The PlayBook does include some apps. Besides BlackBerry's App World, most notable is Music Store, Kobo Books (does require an Internet connection), Bing Maps, NFS Undercover, Tetris, Adobe Reader, Office (Word, Sheet & Slideshow); Slacker Radio; NFB (videos of Canadian public film producer & distributor) and a bunch of email icons (Gmail, Hotmail, Yahoo & AOL Mail) that are nothing but shortcuts/bookmarks to their respective website. The Twitter icon was also a shortcut to the website. There is a music and video player which are basic but they do the job. With the Office apps, you can edit Word & Excel documents but not any PowerPoint docs. Furthermore, RIM nicely included built-in screenshot capabilities. Just press both volume buttons at the same time and that is it. Google, make a note of this.
One thing to note is that the apps are not listed alphabetically. In addition when you download an app from App World, it is listed at the end of the app list. You can move them around but you cannot list them alphabetically. There is also no option to create folders where you can categorize apps. However, you can place apps in one of three headings: Favorites; Media; and Games. Unfortunately, it is tough to organize your apps if you manage to download many.
RIM has announced that the PlayBook will be able to run Android apps via an Android player. This should be available this summer but it may be too late. Furthermore, it will be interesting to see how smoothly the Android apps run as they are not running natively in QNX. RIM has released a video that demonstrates the Android player that appears to handle the Android apps with ease.
Unfortunately, we were not able to test the BlackBerry Bridge application. The system administrators at my job disabled the Bridge app. In addition, no one that I know personally has a BlackBerry I could borrow. If you intend to use the PlayBook for work, make sure your IT folks allow the Bridge app as they may disable it. This really defeats the purpose of using the PlayBook for business. RIM should really do a better job alerting would-be consumers to check with their companies' system administrators before purchasing the device. The way RIM markets the PlayBook, it would seem that everyone can “bridge” their BlackBerry to the PlayBook.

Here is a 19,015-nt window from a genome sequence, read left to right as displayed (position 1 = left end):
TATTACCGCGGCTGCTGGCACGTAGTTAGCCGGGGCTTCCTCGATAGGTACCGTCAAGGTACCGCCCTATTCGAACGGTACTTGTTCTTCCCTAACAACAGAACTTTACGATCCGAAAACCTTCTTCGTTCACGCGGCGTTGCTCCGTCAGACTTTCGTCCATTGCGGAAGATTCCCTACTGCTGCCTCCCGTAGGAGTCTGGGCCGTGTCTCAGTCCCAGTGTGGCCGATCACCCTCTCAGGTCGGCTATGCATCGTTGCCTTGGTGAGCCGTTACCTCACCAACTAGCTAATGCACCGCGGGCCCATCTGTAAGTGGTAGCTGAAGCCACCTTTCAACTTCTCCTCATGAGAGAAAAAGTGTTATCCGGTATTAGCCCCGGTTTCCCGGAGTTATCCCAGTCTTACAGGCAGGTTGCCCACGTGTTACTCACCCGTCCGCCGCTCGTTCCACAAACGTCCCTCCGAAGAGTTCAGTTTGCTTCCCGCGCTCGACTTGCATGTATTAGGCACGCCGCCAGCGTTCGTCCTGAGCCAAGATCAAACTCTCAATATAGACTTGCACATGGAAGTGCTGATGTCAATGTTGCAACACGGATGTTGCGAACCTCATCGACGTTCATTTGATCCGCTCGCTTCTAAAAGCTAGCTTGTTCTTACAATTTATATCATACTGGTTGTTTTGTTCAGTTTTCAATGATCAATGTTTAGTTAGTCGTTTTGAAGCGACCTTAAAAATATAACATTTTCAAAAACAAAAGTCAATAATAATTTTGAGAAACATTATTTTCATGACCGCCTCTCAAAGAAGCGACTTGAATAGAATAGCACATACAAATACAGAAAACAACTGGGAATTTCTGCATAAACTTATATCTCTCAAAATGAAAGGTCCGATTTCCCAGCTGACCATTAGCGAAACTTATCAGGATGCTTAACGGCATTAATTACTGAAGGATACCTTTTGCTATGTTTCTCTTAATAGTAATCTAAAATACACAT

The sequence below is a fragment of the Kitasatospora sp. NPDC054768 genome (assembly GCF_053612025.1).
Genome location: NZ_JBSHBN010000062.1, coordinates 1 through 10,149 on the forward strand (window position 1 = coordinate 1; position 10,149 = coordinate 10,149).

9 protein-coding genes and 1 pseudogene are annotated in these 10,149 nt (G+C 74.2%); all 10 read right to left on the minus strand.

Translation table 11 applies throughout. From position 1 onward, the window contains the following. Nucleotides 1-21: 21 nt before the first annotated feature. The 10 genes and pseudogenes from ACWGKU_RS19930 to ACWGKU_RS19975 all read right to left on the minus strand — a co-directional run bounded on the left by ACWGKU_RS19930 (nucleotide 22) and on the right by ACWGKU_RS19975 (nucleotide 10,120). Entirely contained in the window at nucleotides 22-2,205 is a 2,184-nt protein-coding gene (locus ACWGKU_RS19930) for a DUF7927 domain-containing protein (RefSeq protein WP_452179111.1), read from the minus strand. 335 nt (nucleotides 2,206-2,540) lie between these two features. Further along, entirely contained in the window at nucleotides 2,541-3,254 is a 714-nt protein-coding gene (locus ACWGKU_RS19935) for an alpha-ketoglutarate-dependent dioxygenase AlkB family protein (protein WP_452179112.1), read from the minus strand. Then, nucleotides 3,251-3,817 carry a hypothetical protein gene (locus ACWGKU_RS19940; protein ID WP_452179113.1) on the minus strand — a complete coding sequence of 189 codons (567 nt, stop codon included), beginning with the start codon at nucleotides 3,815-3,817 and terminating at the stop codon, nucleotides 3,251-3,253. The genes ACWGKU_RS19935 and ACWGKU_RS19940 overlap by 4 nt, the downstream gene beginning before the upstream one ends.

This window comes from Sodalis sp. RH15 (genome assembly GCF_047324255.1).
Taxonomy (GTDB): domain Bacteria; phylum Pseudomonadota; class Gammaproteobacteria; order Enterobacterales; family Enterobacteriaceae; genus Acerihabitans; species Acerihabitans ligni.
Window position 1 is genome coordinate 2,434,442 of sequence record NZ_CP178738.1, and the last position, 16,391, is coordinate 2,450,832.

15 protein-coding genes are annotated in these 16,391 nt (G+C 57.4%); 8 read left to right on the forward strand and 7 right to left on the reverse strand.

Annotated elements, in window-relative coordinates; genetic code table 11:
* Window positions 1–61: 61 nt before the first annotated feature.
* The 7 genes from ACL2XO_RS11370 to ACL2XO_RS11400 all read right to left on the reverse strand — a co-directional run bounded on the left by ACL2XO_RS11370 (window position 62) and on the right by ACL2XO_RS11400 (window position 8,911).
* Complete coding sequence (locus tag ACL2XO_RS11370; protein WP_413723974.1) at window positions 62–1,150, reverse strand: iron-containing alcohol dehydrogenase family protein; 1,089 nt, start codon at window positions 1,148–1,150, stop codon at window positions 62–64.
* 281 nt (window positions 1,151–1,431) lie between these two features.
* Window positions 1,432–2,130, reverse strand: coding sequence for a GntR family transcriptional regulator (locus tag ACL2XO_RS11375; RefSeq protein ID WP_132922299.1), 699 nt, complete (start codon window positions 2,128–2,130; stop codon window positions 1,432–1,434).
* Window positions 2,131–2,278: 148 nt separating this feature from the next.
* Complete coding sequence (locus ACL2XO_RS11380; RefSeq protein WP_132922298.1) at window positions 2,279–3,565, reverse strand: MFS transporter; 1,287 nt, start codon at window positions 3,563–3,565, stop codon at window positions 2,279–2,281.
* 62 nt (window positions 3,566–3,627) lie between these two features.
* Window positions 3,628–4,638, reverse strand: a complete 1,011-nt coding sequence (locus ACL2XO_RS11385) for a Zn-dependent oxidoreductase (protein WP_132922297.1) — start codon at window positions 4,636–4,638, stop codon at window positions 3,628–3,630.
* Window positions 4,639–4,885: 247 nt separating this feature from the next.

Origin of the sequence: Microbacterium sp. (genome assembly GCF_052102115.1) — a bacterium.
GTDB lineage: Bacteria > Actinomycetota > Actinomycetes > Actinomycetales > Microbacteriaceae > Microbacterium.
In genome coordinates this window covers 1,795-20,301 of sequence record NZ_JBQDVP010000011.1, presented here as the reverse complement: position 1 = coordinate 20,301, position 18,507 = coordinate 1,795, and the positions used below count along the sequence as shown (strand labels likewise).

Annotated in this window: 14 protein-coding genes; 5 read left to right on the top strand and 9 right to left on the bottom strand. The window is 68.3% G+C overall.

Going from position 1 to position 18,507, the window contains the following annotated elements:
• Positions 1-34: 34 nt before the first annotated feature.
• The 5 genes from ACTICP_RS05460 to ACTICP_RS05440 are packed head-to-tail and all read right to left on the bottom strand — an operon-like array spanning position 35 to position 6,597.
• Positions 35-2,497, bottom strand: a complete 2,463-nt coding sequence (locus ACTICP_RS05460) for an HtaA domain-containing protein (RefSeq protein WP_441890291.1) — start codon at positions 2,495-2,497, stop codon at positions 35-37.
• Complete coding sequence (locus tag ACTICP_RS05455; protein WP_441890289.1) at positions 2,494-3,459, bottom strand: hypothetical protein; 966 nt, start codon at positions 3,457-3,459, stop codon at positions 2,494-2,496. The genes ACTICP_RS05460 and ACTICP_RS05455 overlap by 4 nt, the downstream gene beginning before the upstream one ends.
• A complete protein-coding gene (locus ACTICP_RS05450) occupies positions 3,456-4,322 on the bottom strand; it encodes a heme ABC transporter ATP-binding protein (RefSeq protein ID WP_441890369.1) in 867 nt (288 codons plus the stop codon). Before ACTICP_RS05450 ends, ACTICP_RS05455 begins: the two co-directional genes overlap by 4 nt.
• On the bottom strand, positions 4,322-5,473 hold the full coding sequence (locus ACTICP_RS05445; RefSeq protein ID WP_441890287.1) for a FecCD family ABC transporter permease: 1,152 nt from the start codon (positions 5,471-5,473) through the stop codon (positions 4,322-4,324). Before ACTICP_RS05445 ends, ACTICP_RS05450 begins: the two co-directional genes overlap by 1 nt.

The PDF rendering test shows a fast 3.4 seconds in loading our PDF test file. The Archos 70 rendered the PDF in 5 seconds.
(Different benchmarking apps may test different aspects of the CPU and GPU which would account for variance. One cannot look simply at one set of benchmark scores. One should view all in an aggregate.)
Our standardize testing consist of two battery tests: 1) played a movie that repeated until the unit shut off (with Wi-Fi turned on); and 2) played a movie that repeated until the unit shut off (with Wi-Fi turned off). Both tests had the brightness at 50%. The battery averaged almost 9 hours with WiFi on and slightly higher with WiFi off. The battery life is very good and should match the iPad's superior battery life.
As noted in our Xoom review, TabletConnect has not specifically focused on manufacturer support during our review although we do consider this in our scoring. What we mean by “Support” is how much support a manufacturer provides in terms of firmware updates. This is more of a concern with Android since manufacturers did when to release the latest Android update. RIM has made a handful of software updates. As of this article date, the latest update is version 1.0.3 which added Video Chat, home screen browser bookmarks, docs editing (via Bridge) and BlackBerry Messenger (via Bridge). RIM seems to be dedicated to providing software updates on a consistent basis. The constant updates just imply that the PlayBook was not a finish product to begin with.